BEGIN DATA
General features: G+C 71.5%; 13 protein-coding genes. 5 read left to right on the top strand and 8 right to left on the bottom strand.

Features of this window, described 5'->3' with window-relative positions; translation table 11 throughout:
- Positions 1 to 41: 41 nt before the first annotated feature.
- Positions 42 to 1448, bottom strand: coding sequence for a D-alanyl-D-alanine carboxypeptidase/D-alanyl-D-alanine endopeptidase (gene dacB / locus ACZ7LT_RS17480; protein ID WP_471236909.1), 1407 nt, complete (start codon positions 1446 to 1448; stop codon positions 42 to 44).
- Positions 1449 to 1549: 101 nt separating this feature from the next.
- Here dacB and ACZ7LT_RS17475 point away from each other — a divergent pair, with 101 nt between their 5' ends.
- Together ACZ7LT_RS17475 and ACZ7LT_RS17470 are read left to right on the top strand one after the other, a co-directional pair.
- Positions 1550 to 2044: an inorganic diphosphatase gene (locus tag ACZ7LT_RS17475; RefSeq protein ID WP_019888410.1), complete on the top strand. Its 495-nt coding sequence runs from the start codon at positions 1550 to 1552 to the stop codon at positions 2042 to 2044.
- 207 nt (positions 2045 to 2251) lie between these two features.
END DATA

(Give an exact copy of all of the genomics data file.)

General features: G+C 71.5%; 13 protein-coding genes. 5 read left to right on the top strand and 8 right to left on the bottom strand.

Features of this window, described 5'->3' with window-relative positions; translation table 11 throughout:
- Positions 1 to 41: 41 nt before the first annotated feature.
- Positions 42 to 1448, bottom strand: coding sequence for a D-alanyl-D-alanine carboxypeptidase/D-alanyl-D-alanine endopeptidase (gene dacB / locus ACZ7LT_RS17480; protein ID WP_471236909.1), 1407 nt, complete (start codon positions 1446 to 1448; stop codon positions 42 to 44).
- Positions 1449 to 1549: 101 nt separating this feature from the next.
- Here dacB and ACZ7LT_RS17475 point away from each other — a divergent pair, with 101 nt between their 5' ends.
- Together ACZ7LT_RS17475 and ACZ7LT_RS17470 are read left to right on the top strand one after the other, a co-directional pair.
- Positions 1550 to 2044: an inorganic diphosphatase gene (locus tag ACZ7LT_RS17475; RefSeq protein ID WP_019888410.1), complete on the top strand. Its 495-nt coding sequence runs from the start codon at positions 1550 to 1552 to the stop codon at positions 2042 to 2044.
- 207 nt (positions 2045 to 2251) lie between these two features.